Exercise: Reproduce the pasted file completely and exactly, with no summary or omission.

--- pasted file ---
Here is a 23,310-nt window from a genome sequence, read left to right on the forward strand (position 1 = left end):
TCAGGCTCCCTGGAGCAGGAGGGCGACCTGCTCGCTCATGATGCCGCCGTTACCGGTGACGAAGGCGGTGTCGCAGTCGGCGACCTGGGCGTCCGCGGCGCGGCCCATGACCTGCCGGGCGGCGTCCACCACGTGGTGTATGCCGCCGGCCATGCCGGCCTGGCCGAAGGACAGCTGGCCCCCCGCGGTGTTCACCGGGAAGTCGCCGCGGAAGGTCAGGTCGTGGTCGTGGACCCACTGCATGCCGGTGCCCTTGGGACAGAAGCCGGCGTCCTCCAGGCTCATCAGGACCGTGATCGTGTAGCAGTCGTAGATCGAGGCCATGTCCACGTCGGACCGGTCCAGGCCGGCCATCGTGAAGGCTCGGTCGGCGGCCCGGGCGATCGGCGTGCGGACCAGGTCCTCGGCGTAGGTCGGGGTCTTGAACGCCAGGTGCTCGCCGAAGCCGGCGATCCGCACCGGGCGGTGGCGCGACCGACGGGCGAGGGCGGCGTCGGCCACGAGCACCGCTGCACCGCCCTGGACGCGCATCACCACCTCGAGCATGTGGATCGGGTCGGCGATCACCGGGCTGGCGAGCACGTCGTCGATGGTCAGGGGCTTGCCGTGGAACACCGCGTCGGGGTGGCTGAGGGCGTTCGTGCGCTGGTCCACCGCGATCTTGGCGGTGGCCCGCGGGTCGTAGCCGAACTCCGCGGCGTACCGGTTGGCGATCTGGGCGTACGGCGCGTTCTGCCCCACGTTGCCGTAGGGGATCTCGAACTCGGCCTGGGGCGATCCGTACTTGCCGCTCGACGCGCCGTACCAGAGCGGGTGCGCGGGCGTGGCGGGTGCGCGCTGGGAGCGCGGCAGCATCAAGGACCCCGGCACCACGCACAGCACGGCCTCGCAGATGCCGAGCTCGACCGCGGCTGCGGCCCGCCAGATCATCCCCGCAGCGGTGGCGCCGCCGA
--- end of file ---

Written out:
Here is a 23,310-nt window from a genome sequence, read left to right on the forward strand (position 1 = left end):
TCAGGCTCCCTGGAGCAGGAGGGCGACCTGCTCGCTCATGATGCCGCCGTTACCGGTGACGAAGGCGGTGTCGCAGTCGGCGACCTGGGCGTCCGCGGCGCGGCCCATGACCTGCCGGGCGGCGTCCACCACGTGGTGTATGCCGCCGGCCATGCCGGCCTGGCCGAAGGACAGCTGGCCCCCCGCGGTGTTCACCGGGAAGTCGCCGCGGAAGGTCAGGTCGTGGTCGTGGACCCACTGCATGCCGGTGCCCTTGGGACAGAAGCCGGCGTCCTCCAGGCTCATCAGGACCGTGATCGTGTAGCAGTCGTAGATCGAGGCCATGTCCACGTCGGACCGGTCCAGGCCGGCCATCGTGAAGGCTCGGTCGGCGGCCCGGGCGATCGGCGTGCGGACCAGGTCCTCGGCGTAGGTCGGGGTCTTGAACGCCAGGTGCTCGCCGAAGCCGGCGATCCGCACCGGGCGGTGGCGCGACCGACGGGCGAGGGCGGCGTCGGCCACGAGCACCGCTGCACCGCCCTGGACGCGCATCACCACCTCGAGCATGTGGATCGGGTCGGCGATCACCGGGCTGGCGAGCACGTCGTCGATGGTCAGGGGCTTGCCGTGGAACACCGCGTCGGGGTGGCTGAGGGCGTTCGTGCGCTGGTCCACCGCGATCTTGGCGGTGGCCCGCGGGTCGTAGCCGAACTCCGCGGCGTACCGGTTGGCGATCTGGGCGTACGGCGCGTTCTGCCCCACGTTGCCGTAGGGGATCTCGAACTCGGCCTGGGGCGATCCGTACTTGCCGCTCGACGCGCCGTACCAGAGCGGGTGCGCGGGCGTGGCGGGTGCGCGCTGGGAGCGCGGCAGCATCAAGGACCCCGGCACCACGCACAGCACGGCCTCGCAGATGCCGAGCTCGACCGCGGCTGCGGCCCGCCAGATCATCCCCGCAGCGGTGGCGCCGCCGA